Several questions face Florida high school athletes as they wait for their sports to return — or end.
How do you stay ready without teammates? When will sports come back? And, perhaps most importantly for the upperclassmen, how does this affect collegiate recruiting?
Local athletes such as AJ Marquez of Port Charlotte football have already felt the effects of how recruiting has changed during the coronavirus pandemic.
Marquez, a junior offensive tackle for the Pirates, had his first full year on varsity this past fall and was just starting to reap the rewards for his hard work.
After compiling a highlight film from the season and sending it out to colleges across the country, he’s already earned offers from Army and Notre Dame College (Ohio), as well as an official visit to FIU.
However, that visit to FIU was originally scheduled for March 16 — five days after the NBA suspended its season — and has since been canceled with no idea when it can be rescheduled.
“It’s really frustrating because I’ve been talking with FIU for a while,” Marquez said. “I was really looking forward to meeting the coaches and I was really excited to go there. So it was annoying it got canceled, especially so last-minute.”
In the meantime, it might feel like there’s not much that can be done, but that’s not necessarily the case. Athletes can still stay in contact with college coaches they’ve connected with.
“Just be persistent. It’s never a bad thing to stay persistent,” said Joe Mercandante, the recruiting coordinator for Stetson baseball.
“Don’t feel like you’re bothering coaches. Give new information, share new video and continue to make this process as worthwhile as you can. We’re not spending hours on the field anymore, we’re spending hours on our email and the computer trying to learn as much as we can about these student athletes.”
Keeping in touch with recruiters can prove difficult if you haven’t had the appropriate exposure, though.
For some athletes, like North Port girls soccer star Aleena Purvis, this time of the year was supposed to be used for going to camps, visiting colleges and playing club soccer to get on the radar of college teams.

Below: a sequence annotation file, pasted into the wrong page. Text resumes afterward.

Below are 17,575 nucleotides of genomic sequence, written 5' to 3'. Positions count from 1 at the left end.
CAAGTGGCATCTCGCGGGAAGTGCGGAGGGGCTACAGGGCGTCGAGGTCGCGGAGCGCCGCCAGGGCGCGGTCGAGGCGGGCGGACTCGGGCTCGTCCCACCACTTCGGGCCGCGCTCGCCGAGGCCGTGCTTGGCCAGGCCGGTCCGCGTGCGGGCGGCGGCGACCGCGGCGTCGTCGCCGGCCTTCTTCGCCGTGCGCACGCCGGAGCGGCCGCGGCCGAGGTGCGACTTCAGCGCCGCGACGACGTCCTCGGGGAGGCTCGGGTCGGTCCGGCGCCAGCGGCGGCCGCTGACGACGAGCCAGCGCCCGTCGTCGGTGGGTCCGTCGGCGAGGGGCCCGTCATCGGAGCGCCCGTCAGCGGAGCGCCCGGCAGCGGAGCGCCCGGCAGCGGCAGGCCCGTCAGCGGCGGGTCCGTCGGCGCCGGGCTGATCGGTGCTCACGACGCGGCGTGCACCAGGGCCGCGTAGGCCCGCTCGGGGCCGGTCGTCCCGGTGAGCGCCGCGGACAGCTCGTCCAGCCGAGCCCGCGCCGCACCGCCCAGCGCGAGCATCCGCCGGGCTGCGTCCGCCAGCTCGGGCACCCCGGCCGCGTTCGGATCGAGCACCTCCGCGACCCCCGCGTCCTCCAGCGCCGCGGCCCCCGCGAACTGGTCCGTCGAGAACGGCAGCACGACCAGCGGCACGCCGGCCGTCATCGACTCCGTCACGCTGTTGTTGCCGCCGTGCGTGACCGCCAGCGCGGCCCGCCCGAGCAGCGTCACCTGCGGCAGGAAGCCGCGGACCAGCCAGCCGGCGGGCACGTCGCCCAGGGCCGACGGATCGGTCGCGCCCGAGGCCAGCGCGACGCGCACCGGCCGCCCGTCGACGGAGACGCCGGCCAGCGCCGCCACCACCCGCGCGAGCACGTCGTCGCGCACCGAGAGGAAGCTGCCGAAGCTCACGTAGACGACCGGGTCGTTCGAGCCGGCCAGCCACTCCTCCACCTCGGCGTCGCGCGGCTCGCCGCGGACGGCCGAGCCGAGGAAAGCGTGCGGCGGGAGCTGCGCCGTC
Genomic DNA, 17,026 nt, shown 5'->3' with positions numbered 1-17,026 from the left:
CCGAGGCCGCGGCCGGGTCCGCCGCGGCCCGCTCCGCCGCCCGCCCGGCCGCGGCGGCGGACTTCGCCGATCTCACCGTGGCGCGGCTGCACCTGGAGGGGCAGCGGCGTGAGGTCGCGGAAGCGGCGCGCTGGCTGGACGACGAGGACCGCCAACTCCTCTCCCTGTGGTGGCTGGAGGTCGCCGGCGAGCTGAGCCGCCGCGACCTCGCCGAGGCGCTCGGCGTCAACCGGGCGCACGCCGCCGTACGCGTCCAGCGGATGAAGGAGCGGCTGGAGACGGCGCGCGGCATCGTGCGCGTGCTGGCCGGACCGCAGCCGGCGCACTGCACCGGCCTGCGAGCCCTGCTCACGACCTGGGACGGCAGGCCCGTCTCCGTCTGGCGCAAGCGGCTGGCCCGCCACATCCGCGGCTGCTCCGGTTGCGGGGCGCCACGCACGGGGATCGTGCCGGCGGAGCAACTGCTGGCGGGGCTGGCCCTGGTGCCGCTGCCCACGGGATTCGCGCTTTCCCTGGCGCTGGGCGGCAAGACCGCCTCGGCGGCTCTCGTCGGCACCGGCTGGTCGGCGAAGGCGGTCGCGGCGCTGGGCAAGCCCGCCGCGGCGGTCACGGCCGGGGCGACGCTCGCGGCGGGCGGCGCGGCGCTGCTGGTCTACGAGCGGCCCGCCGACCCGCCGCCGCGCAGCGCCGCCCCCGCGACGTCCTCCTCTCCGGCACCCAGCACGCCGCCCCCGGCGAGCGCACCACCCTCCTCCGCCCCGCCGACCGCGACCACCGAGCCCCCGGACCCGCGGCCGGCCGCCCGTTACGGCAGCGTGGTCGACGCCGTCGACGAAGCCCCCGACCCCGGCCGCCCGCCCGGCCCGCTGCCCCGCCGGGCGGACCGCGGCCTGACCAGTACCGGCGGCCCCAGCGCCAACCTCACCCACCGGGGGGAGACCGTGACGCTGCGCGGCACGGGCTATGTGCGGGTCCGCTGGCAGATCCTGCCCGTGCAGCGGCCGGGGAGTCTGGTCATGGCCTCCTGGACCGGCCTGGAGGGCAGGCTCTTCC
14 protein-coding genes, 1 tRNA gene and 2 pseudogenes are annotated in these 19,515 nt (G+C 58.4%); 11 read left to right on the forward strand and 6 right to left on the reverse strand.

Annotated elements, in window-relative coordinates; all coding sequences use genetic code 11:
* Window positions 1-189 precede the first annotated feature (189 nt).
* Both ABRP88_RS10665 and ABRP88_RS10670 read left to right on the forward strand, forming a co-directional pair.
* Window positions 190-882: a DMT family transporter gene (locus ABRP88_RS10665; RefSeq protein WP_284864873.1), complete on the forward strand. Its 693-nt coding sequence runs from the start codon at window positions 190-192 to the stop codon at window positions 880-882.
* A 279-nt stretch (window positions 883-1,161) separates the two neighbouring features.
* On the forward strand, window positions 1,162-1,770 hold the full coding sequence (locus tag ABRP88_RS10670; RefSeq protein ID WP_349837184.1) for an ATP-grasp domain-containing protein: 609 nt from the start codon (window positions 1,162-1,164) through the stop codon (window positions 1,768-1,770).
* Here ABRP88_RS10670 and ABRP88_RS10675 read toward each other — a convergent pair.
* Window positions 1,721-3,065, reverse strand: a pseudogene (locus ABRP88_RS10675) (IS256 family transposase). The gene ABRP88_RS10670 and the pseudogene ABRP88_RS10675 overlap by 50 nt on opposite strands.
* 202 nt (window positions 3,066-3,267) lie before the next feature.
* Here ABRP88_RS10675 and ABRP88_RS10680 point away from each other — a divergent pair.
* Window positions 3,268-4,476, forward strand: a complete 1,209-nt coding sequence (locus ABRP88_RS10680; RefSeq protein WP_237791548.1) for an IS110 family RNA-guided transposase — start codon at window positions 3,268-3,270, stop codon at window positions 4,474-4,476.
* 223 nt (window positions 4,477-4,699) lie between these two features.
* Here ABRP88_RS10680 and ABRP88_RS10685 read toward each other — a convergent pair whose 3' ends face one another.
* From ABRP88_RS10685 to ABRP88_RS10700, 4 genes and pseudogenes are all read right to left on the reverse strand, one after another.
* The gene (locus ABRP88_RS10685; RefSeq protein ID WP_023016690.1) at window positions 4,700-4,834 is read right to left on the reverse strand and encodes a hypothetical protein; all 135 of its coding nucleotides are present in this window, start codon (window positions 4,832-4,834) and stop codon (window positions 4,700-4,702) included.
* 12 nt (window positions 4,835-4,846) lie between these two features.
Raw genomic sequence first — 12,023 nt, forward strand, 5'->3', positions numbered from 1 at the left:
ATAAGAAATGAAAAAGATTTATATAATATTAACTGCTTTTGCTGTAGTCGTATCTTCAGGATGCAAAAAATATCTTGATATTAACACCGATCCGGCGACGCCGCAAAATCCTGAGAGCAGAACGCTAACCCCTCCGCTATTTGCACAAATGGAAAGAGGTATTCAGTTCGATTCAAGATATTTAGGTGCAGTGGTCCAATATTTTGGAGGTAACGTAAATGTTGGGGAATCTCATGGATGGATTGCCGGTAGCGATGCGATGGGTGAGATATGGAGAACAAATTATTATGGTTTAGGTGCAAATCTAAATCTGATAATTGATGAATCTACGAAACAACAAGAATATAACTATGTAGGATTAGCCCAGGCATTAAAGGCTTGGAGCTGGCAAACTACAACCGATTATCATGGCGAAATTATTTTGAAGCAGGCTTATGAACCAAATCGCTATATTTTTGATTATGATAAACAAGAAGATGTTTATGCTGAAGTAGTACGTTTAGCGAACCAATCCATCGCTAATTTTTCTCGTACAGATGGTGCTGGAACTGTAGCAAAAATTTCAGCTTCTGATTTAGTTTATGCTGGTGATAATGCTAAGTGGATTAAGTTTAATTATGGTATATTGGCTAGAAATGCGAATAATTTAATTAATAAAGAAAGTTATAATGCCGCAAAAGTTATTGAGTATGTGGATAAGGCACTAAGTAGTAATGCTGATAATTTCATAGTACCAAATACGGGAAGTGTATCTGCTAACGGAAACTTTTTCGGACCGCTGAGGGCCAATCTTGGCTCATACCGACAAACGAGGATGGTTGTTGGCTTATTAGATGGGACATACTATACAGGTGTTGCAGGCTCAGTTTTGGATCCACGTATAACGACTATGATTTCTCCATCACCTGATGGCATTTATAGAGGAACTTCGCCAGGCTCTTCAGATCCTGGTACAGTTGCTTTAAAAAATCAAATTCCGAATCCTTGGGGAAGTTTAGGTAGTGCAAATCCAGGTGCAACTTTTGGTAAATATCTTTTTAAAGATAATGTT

“A bunch of the camps I was signed up for all got canceled,” Purvis said. “My visits to schools have all been canceled. And I still haven’t gotten the offer I want.
“A bunch of colleges come to see us when we play in out-of-state tournaments for club soccer, and now that won’t happen, either. I’m going into my senior season and this is the biggest time for my recruitment. Hopefully it picks up soon.”
Even though junior year is the most influential time in collegiate recruiting, athletes like Marquez and Purvis will still have another school year to sort out their recruitment, and it’s likely they’ll suit up for their teams again.
However, that’s not the case for Ryan Marti, who’s played as a backup infielder for the Venice baseball team for three years, but was finally getting his chance to shine on the mound as a senior.
“I’ve been looking forward to it for a long time,” Marti said of his senior year. “Especially me finally pitching again has been super fun. But things happen and you kind of just have to deal with it. I’m just sad that it’s over for now.”
Marti is a player who coach Craig Faulkner said has what it takes to be a collegiate pitcher, but how does a kid get recruited with just 12 innings of varsity pitching under his belt?
Well, in a time when most recruiters aren’t 100 percent sure who is even returning to their respective teams next year, there’s not a clear answer.
“We’re in uncharted waters on all sides,” Mercandante said. “We’re still trying to get information from the NCAA about how things are gonna go forward on our end and that directly affects the way you recruit. Some of the needs you thought you’d have might not be needs anymore.
“It’s really important that student athletes keep up the communication and the dialogue. Emails, sending videos, game footage. Anything you can do on that end helps us because our information is one-way right now.”